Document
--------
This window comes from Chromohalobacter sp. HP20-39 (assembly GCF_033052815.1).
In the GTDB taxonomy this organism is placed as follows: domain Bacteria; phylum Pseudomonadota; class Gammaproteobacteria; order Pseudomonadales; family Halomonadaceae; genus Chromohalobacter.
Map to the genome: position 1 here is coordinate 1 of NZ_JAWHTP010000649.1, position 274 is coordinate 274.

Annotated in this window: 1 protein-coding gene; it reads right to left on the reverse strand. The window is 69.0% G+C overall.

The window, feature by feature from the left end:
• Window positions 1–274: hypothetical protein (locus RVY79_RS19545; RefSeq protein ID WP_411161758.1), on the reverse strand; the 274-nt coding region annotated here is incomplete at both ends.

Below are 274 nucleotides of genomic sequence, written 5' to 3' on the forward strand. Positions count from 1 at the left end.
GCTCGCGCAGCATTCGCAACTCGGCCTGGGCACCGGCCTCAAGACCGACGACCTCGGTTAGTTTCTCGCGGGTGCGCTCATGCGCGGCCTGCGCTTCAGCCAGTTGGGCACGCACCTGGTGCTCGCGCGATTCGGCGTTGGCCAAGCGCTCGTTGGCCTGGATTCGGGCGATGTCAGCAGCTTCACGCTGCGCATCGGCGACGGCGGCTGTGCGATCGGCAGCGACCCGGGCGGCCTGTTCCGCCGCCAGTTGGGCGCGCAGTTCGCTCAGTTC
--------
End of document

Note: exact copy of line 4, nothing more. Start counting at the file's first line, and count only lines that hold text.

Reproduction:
Annotated in this window: 1 protein-coding gene; it reads right to left on the reverse strand. The window is 69.0% G+C overall.